US House Democrats Pass Police Funding Bill Despite Reluctance – National

House Democrats pushed through a long-awaited policing and public safety package on Thursday after overcoming internal differences over legislation they want to focus on for their election year.

The package of four bills passed consecutively – all with bipartisan support – and went to the Senate, where their fate is uncertain.

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The Democrats’ success came after party leaders wrestled for hours with progressives who threatened to block the package over concerns about increasing money for local police departments. Some lawmakers said the plan lacked the accountability measures Democrats once called for after the police killing of George Floyd sparked protests over racial injustice in Minneapolis.

The House of Representatives eventually approved the money, including for departments with fewer than 125 officers, and aid for de-escalation training and mental health services. A key goal is to reduce fatal encounters between police and people with mental illness.

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Other parts of the package would provide money for increased community violence intervention – a priority for progressives – and technology investments to help local investigators close unsolved cases, particularly those involving gun crimes.

“The bottom line is that you cannot short-cut or thwart the journey toward safer communities and better policing,” said Rep. Josh Gottheimer, DN.J., one of the negotiators. “It’s about investing to protect. We must always have the backs of those who risked their lives every day to protect us.”

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Despite opposition from some liberals, there was support from leading progressive MPs Pramila Jayapal, D-Wash., and Ilhan Omar D-Minn., who had negotiated with Gottheimer, a moderate.

Rep. Joyce Beatty of Ohio, who chairs the Congressional Black Caucus, and Hakeem Jeffries of New York, chair of the Democratic Caucus, moderated a series of talks after it was clear over the past few days that progress can be made.

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After a deal was announced Wednesday, Democratic leaders moved quickly to put the bills to a vote.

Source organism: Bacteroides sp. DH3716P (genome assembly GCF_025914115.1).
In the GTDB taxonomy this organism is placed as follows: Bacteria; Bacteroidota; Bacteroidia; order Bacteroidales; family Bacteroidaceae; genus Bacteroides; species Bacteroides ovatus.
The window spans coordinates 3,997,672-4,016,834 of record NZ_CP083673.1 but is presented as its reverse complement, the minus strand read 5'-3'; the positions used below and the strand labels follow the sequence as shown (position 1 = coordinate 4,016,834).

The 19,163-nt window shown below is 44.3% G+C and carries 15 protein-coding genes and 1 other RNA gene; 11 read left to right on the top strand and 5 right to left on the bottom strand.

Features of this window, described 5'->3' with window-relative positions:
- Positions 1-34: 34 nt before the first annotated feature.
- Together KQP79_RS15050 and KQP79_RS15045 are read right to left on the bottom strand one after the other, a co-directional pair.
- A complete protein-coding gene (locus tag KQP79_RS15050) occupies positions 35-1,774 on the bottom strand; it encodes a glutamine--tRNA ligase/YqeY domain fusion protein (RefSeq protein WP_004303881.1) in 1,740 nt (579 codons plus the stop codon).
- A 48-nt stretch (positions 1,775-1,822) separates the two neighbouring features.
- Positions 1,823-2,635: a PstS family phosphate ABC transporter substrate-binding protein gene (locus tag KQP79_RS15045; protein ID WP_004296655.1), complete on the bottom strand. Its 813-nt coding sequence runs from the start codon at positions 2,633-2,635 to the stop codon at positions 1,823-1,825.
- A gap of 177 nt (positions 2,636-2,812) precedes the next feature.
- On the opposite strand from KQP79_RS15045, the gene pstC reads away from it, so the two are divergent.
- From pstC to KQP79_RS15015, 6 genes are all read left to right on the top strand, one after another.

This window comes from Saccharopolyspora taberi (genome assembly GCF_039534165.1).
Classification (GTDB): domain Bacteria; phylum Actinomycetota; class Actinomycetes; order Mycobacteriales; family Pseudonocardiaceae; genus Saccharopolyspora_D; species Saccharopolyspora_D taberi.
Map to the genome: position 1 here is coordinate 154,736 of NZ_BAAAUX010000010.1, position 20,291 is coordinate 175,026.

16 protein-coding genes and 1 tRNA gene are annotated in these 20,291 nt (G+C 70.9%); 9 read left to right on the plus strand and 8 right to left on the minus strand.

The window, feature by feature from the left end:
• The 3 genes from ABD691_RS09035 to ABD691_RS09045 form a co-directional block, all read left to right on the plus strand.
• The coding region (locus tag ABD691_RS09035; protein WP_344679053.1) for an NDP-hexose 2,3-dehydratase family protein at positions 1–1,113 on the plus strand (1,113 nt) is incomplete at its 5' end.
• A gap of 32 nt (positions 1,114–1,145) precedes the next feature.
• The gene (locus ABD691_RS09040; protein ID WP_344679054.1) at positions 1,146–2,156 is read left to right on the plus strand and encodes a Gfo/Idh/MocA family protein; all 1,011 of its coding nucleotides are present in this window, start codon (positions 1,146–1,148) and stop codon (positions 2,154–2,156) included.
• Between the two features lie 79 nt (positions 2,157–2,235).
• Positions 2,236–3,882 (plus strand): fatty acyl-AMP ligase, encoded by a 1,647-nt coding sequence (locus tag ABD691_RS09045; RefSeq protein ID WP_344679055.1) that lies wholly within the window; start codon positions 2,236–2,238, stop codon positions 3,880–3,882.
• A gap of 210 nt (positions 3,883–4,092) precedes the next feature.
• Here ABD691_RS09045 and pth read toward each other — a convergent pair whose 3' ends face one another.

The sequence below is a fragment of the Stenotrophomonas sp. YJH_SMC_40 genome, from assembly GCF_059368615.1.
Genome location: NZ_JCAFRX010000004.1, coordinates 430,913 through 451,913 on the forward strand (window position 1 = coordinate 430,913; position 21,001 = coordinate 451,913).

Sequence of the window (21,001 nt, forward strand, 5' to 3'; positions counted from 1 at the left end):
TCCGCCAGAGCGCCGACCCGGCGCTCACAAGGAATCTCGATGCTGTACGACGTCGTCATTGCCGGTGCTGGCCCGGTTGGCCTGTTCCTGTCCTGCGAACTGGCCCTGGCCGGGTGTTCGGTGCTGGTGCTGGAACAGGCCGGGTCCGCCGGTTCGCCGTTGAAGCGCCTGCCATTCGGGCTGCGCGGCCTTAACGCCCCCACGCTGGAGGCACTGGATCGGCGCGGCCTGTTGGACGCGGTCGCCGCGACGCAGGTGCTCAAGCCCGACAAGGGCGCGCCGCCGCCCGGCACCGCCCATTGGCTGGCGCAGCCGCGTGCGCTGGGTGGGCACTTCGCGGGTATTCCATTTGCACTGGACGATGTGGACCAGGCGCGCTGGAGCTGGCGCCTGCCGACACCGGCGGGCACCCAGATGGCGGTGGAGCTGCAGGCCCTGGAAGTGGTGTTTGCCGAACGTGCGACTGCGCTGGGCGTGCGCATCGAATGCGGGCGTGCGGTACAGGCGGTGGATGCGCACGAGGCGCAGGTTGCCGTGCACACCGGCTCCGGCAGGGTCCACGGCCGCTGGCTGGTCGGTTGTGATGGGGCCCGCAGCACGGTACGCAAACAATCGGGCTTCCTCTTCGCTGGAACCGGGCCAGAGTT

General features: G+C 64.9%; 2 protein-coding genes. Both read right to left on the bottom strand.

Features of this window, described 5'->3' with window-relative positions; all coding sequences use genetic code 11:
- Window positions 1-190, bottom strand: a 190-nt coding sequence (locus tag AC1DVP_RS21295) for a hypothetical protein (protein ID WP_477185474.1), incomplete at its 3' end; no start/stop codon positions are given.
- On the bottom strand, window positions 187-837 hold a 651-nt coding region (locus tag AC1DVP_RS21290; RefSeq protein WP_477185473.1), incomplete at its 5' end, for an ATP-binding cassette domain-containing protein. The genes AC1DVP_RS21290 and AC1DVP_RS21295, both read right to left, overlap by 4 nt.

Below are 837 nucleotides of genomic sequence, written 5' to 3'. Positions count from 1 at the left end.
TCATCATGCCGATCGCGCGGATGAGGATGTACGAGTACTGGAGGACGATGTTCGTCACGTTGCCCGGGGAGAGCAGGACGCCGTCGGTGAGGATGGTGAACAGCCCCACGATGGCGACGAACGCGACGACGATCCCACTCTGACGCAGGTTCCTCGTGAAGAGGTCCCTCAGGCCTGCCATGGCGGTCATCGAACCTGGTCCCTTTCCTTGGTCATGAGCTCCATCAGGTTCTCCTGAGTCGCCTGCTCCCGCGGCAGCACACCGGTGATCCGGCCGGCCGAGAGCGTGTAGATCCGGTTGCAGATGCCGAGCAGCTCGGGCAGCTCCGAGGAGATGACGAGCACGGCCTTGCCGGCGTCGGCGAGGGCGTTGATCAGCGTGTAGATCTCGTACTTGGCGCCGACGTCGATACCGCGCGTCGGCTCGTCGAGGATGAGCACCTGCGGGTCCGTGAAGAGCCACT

“We’re proud of the work we’ve been able to do here together as Democrats with different ideologies,” Omar told reporters. “And I think that hopefully this is the beginning of a process that we can further participate in.”

To get more liberals on board, language has been included that will allow the Justice Department to exercise its discretion in deciding which police departments are allowed to receive the grants. It would also allocate departments to use one of the $60 million approved for data collection on police practices and community safety.

A police package passed in the House of Representatives in March 2021 went much further, including banning police strangleholds and changing so-called qualified immunity for prosecution, which would make it easier to prosecute allegations of police misconduct.

None of these provisions were included this time.

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Rep. Cori Bush, who rose to prominence as an activist leader after the fatal shooting of 18-year-old Michael Brown by police in Ferguson, Missouri, said the current funding bill does little to address “the crisis of police brutality.”

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“Even the simplest accountability measures” passed last year did not make it into the new package, Bush said in a statement.

Despite these internal divisions, the bills garnered some Republican support. Rep. John Rutherford, R-Fla., a co-sponsor of Gottheimer’s funding bill, spent time on the ground Thursday urging other Republicans to join him in supporting it.

“This is for our law enforcement officers and wives. It’s for these small agencies,” said Rutherford, a former Jacksonville sheriff. “We have to be able to help them. And I can tell you that over the past 2 1/2 years, law enforcement has been more demoralized than I’ve ever seen.”

In the end, more than 140 Republicans voted in favor of this law.

But other Republicans called the Democrats’ package a last-ditch effort to win over voters in November’s election.

“Democrats are putting these bills out today because we are 46 days from a midterm election,” Rep. Pete Stauber told R-Minn. “They want the American people to suddenly and miraculously believe they care about the crime crisis plaguing our nation.”

Associated Press reporter Kevin Freking contributed to this report.

© 2022 The Canadian Press US House Democrats Pass Police Funding Bill Despite Reluctance – National


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